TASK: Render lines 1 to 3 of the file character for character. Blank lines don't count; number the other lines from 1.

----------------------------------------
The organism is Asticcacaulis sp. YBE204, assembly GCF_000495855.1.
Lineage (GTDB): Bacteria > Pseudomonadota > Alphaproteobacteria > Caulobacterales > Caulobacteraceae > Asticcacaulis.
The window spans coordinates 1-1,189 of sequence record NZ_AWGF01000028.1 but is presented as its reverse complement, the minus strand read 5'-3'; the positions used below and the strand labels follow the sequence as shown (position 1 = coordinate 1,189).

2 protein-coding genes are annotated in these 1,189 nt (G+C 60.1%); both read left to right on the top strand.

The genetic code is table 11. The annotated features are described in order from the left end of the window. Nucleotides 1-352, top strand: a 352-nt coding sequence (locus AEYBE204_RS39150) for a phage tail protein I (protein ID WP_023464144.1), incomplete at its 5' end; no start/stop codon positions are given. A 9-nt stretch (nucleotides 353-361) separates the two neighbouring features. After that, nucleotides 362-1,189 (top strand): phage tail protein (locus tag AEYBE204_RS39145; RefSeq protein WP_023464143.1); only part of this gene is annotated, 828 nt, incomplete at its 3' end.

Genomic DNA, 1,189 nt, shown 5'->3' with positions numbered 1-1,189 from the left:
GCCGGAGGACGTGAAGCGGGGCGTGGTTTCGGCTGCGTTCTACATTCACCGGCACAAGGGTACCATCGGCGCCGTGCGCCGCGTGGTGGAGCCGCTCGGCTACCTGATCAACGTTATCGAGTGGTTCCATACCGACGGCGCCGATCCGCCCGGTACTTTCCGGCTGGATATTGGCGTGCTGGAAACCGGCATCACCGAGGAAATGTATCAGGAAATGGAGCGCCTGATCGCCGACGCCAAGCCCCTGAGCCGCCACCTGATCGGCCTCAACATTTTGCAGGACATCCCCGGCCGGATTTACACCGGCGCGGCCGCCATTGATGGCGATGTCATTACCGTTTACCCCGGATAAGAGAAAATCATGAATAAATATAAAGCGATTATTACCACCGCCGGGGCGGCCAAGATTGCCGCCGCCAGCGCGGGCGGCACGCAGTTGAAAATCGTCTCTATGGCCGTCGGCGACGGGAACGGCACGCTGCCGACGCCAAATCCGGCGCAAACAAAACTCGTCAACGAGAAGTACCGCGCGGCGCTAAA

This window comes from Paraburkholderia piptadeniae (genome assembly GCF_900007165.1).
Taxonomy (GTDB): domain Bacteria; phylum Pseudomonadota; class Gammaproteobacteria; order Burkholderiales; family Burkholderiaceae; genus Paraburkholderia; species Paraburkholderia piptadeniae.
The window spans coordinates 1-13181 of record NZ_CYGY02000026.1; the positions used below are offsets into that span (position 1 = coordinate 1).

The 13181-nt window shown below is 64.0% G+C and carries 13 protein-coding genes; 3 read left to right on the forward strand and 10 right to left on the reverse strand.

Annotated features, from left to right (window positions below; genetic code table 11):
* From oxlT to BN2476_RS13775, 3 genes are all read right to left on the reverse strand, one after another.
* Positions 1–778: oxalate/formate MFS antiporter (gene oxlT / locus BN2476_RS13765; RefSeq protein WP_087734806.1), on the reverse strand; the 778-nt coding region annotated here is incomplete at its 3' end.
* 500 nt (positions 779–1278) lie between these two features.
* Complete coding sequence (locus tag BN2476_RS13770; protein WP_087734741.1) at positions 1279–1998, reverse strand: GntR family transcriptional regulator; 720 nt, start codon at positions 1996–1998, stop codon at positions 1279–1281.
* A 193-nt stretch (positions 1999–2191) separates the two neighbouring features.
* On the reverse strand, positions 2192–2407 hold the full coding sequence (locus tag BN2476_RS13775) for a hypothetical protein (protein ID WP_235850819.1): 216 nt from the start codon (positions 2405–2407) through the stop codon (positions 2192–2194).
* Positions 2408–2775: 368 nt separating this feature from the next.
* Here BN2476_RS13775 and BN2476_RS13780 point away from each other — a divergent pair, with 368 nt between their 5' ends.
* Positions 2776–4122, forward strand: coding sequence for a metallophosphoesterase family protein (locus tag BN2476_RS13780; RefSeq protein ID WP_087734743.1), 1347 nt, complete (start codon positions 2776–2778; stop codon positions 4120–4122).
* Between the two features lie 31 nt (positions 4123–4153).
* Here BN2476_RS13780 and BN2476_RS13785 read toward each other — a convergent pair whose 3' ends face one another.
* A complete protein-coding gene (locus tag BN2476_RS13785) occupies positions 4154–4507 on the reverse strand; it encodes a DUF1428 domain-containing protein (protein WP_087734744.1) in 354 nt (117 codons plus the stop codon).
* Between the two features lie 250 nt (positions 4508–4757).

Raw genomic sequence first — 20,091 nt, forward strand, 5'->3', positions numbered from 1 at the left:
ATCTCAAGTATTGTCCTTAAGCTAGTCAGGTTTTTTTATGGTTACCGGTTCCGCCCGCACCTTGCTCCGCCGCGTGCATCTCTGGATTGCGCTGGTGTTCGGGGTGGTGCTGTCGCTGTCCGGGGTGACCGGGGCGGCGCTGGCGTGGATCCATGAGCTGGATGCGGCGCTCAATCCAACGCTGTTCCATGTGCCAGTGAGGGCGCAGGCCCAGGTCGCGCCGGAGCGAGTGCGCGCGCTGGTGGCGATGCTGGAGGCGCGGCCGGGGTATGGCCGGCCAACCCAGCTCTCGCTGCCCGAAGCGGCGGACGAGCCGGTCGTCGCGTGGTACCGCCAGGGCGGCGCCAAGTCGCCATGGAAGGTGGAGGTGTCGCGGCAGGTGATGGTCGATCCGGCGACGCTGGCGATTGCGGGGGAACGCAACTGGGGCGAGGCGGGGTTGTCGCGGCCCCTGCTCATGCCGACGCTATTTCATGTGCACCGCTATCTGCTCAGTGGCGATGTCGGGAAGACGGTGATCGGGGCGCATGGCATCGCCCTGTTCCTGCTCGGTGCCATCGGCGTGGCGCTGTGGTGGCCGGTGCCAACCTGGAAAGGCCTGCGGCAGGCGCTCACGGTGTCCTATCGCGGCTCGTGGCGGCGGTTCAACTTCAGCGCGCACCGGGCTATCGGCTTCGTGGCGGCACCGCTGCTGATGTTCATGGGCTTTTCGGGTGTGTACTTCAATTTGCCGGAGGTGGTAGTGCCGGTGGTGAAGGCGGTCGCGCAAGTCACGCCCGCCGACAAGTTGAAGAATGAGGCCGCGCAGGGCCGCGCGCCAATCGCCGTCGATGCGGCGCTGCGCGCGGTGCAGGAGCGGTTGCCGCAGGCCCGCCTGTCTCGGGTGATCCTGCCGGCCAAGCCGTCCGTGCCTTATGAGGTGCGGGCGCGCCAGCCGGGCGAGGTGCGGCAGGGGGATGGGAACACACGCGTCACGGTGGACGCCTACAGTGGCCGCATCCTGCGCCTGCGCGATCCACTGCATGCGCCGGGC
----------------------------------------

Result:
The organism is Asticcacaulis sp. YBE204, assembly GCF_000495855.1.
Lineage (GTDB): Bacteria > Pseudomonadota > Alphaproteobacteria > Caulobacterales > Caulobacteraceae > Asticcacaulis.
The window spans coordinates 1-1,189 of sequence record NZ_AWGF01000028.1 but is presented as its reverse complement, the minus strand read 5'-3'; the positions used below and the strand labels follow the sequence as shown (position 1 = coordinate 1,189).